"I think it's ridiculous. That's absurd," said Steve Keener, CEO of Little League Inc. "[But] I don't know how you would ever control it.
"We supervise the teams while they're here, but we're not with them every minute. So if any player in the Little League World Series signs a baseball for somebody, we have no idea what they're going to do with that baseball after they get it. In some respects, it shows you why a lot of Major League Baseball players are reluctant to sign autographs anymore."
Some balls supposedly signed by Mo'ne were going for $350 or more on eBay. Other were listed with opening bids as low as .99 cents. The biggest problem, of course, is that none come with certificates of authenticity.
Not yet anyway.
Brandon Steiner, who owns a memorabilia company called Steiner Sports, said he'd be willing to pay Davis $25,000 to sign between 500 to 1,000 items. But, he said he wouldn't approach her because it would ruin her amateur status and mean she couldn't play NCAA sports.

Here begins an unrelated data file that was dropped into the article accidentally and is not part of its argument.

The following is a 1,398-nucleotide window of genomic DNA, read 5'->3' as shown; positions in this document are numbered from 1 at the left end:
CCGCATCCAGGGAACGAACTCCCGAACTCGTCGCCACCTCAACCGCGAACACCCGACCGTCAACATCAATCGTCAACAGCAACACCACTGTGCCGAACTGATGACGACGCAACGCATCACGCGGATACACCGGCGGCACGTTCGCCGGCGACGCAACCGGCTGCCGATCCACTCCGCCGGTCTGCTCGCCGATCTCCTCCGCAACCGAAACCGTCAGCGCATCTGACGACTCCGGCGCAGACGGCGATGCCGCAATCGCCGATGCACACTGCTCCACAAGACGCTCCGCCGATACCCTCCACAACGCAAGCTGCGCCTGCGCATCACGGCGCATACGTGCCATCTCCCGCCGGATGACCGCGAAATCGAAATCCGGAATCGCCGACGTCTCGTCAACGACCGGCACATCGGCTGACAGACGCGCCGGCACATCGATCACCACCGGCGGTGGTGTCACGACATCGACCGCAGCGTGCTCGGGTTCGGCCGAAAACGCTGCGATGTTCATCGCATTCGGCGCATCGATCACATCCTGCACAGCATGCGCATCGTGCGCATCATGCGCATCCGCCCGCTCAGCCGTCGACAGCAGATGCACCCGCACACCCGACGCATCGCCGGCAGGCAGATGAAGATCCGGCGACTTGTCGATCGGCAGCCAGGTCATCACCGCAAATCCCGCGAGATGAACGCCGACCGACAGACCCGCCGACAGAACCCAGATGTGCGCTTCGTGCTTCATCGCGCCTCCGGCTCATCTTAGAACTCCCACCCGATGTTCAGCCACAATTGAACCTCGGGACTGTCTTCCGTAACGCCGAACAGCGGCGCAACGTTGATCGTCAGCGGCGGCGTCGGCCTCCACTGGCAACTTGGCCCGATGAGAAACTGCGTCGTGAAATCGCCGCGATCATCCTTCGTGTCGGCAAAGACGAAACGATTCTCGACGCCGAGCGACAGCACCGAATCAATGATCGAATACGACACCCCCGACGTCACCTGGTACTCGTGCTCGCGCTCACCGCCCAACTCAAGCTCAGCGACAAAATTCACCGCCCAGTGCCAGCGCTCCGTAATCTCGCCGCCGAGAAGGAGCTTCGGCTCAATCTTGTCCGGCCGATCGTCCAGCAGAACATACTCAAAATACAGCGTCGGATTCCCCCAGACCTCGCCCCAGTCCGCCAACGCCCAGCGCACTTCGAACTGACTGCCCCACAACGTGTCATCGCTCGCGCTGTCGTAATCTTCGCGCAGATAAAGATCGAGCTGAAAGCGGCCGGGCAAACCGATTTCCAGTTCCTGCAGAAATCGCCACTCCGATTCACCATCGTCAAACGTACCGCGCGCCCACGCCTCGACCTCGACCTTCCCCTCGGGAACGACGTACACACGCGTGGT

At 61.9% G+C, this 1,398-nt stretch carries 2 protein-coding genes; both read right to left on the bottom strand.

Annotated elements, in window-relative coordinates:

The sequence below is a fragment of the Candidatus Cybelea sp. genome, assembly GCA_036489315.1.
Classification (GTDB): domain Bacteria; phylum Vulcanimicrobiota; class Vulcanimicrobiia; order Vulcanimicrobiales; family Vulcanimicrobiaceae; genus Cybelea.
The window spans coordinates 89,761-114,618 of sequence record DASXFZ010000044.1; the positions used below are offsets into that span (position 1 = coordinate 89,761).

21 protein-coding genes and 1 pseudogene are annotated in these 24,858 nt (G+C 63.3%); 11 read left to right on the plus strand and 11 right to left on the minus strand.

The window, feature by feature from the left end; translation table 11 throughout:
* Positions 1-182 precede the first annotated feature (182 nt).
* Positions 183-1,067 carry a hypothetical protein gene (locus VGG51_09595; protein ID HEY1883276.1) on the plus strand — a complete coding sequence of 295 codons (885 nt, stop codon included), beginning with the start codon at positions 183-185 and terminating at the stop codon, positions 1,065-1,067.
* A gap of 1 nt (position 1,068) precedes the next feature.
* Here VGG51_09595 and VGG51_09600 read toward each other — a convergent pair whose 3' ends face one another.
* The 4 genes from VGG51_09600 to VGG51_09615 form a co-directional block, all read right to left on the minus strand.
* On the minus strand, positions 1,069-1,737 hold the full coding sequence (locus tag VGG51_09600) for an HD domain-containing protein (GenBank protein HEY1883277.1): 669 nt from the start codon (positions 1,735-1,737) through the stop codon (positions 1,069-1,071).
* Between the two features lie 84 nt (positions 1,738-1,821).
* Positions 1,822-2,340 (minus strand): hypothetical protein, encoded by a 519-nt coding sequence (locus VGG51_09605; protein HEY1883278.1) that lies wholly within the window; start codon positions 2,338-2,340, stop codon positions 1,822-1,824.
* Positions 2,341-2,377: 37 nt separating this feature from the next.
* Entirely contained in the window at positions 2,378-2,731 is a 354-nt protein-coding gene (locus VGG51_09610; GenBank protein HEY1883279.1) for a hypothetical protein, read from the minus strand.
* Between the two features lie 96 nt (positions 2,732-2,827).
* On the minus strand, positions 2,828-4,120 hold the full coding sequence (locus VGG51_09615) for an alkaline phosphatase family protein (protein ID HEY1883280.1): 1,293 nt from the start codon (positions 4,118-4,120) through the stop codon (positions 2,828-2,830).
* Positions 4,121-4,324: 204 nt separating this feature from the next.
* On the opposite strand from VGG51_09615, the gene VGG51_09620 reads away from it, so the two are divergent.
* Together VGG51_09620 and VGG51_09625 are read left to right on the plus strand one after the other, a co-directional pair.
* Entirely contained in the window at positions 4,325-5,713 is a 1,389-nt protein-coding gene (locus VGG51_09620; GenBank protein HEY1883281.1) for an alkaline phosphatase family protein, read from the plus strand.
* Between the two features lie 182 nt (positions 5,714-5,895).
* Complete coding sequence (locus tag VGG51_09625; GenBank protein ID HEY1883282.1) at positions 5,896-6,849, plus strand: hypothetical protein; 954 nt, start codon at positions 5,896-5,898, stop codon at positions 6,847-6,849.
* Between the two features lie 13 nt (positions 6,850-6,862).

Davis is on record as saying she'd like to play basketball at UConn.
"I wouldn't want to get in the way of that, those being the rules," Steiner said. "But would I love to call her up and say, 'Let's go sign 1,000 baseballs right now, being that I love what you've accomplished and what you've done?' A hundred percent.
"I'd get my butt up to Williamsport and get something worked out with her parents and her and get some good product online."